With the World Travel Market (WTM) set to convene next week (Nov. 7-9) in London, U.S.-based receptive tour operators, U.S. travel suppliers and the sales and marketing teams promoting U.S. destinations are anxious to find out through their face-to-face meetings with British travel buyers what the real outlook is—an outlook shrouded by the reality of a 20 percent decline in the value of the British pound sterling vs. the U.S. dollar since last year’s WTM.
First, last week, in a move that seemed to bring the reality of global strife and tension close to the exhibit floor of London’s ExCeL complex, government officials announced that armed police will be on the Underground’s network. The move came in the wake of an Oct. 20th bomb alert at a station near the O2 entertainment venue, a site used for various WTM-related functions.
Armed police, who are regularly deployed at mainline stations of the Underground system, will use the Tube to travel between jobs. Armed officers were first deployed on the London Underground following the July 7, 2005 series of bombings in the system that killed 52 people and injured more than 700 others. British Transport Police said that seeing armed officers on the Tube on a daily basis should reassure the public that they would be able to respond to any threats.
The move was announced after a suspect package was spotted on a Jubilee Line underground train by two members of the public. The train was stopped at North Greenwich station, close to the O2, where police carried out a controlled explosion of the package. A suspect in the incident, Damon Smith, a 19-year-old London Metropolitan University student, has been charged with making an explosive substance with intent to endanger life or injure property.
Also Last Week: The UK’s Office for National Statistics (ONS) released a report covering several key measures of the condition of the UK economy, including the rate of exchange between the British pound sterling and other currencies, as well as its impact on travel abroad by UK. Below, we’ve highlighted key portions of the report, quoting the ONS report directly.
“Although the value of the pound has been falling for some time, the vote to leave the European Union has had a big effect in recent months. The pound fell in value against many other foreign currencies on June 24 when the referendum result was announced and fell again in the beginning of October, following further announcements about Brexit.”
How the Value of the Pound Compares to its Value on the Day the Date
That the “Brexit” Referendum was Announced
January 2016 to October 2016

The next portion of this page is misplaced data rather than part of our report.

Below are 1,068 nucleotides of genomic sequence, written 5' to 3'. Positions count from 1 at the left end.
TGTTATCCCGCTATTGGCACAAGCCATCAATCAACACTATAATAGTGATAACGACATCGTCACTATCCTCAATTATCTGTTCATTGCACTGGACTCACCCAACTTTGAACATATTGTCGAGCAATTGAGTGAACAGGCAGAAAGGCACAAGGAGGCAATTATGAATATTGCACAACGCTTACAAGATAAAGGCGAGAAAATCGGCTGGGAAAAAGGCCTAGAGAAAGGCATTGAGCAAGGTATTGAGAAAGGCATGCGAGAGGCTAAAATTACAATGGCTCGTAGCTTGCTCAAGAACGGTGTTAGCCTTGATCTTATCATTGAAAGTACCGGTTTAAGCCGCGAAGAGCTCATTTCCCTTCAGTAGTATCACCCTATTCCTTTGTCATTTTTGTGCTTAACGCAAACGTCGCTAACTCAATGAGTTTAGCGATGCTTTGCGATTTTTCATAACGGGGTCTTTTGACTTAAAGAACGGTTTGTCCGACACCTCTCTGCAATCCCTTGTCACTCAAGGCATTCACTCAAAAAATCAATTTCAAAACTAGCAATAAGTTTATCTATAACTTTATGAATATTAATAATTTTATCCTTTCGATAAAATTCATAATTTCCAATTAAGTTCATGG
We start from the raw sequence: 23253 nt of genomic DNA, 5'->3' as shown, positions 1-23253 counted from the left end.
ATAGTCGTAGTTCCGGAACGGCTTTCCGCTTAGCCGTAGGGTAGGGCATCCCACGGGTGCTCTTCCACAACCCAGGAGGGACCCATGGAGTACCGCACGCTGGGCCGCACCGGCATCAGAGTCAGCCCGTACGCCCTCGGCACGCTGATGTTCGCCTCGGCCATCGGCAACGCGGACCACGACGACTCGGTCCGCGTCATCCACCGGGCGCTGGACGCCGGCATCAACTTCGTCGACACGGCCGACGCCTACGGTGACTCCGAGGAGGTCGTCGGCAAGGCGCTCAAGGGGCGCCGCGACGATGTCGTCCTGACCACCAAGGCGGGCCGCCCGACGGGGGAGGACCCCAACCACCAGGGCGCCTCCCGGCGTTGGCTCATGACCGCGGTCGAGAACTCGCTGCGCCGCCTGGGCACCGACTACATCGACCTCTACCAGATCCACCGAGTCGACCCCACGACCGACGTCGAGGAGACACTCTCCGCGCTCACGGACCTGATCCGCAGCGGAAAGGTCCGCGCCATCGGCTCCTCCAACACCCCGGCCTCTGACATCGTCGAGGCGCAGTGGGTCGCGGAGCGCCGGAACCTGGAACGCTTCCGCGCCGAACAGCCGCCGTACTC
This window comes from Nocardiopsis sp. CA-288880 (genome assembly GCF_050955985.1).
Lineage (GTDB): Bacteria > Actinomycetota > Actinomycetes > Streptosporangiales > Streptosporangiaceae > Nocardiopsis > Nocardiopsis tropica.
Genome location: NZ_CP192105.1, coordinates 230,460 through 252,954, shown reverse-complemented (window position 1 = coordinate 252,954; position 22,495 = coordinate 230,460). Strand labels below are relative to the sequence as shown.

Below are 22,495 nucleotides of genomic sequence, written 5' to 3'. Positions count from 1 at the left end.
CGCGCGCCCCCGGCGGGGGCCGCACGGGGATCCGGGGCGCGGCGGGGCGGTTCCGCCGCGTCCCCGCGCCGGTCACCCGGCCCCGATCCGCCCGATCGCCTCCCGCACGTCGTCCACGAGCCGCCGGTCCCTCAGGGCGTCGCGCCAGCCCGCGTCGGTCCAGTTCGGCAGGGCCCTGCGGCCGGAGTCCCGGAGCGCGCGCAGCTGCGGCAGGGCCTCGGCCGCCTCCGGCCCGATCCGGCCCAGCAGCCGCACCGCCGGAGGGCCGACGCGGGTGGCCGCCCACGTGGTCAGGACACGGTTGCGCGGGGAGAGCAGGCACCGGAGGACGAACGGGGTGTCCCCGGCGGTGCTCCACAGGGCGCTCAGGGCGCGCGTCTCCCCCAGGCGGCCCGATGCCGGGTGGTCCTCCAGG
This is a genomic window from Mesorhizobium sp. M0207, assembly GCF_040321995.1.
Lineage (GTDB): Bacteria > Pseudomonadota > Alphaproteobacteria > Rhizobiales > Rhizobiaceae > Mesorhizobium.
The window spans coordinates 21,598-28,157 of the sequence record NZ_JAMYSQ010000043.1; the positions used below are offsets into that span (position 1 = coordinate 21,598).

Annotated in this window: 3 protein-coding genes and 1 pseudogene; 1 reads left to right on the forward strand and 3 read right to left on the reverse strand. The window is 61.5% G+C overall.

“Since the referendum there have been falls in demand for the pound influenced by:
—A cut in interest rates–all else being equal, this could cause investors to move their money into other countries that may pay them a higher return
—Expectations from some commentators for lower growth and higher inflation in the UK – which could make investing here less attractive
“But what does this mean for people in the UK? If you’ve been on an overseas holiday this year you will have probably noticed that your money didn’t go as far as it may have done in the past, but, aside from this, how else could the fall in the pound affect the UK economy and therefore, (UK residents)?”
A Fall in the Value of the Pound Will Increase the Price of Goods and Services Imported into the UK: “In recent weeks there have been reports of iPhones, Microsoft Office and even model trains going up in price as a result of the fall in the pound.
“Even so, it is difficult to predict how changes in the value of the pound will feed through to the overall price level. There are many factors that could delay the effect (such as supermarkets buying stock in advance) and some businesses may choose to absorb the higher costs rather than pass them onto consumers.
“In the most recent data we published, inflation (as measured by the Consumer Prices Index) rose by 1.0 percent in the year to September 2016. However, inflation has been on an upward trend since late-2015 and when analyzing the cause of this month’s rise, (ONS) Head of Inflation Mike Prestwood said: ‘There is no explicit evidence the pound is pushing up the prices of everyday consumer goods.’ ”
UK Headline Rate of Inflation (as Measured by the Consumer Prices Index),
January 2008 to May 2016 (12 month percentage change)
Will there be More Visitors to the UK and a Rise in the Staycation? “Nothing yet suggests that ‘staycations’ have risen in popularity. The number of UK residents travelling abroad has continued to rise in line with the trend seen since the economic downturn in 2008. This may be because there is no evidence (at this stage), to show a fall in the pound has had an effect on air fares or the prices of package holidays.”
Source: ONS Travel Trends
Finally, the following graph shows the value of the UK pound vs. the U.S. dollar from Nov. 1, 2015 to Nov. 1, 2016.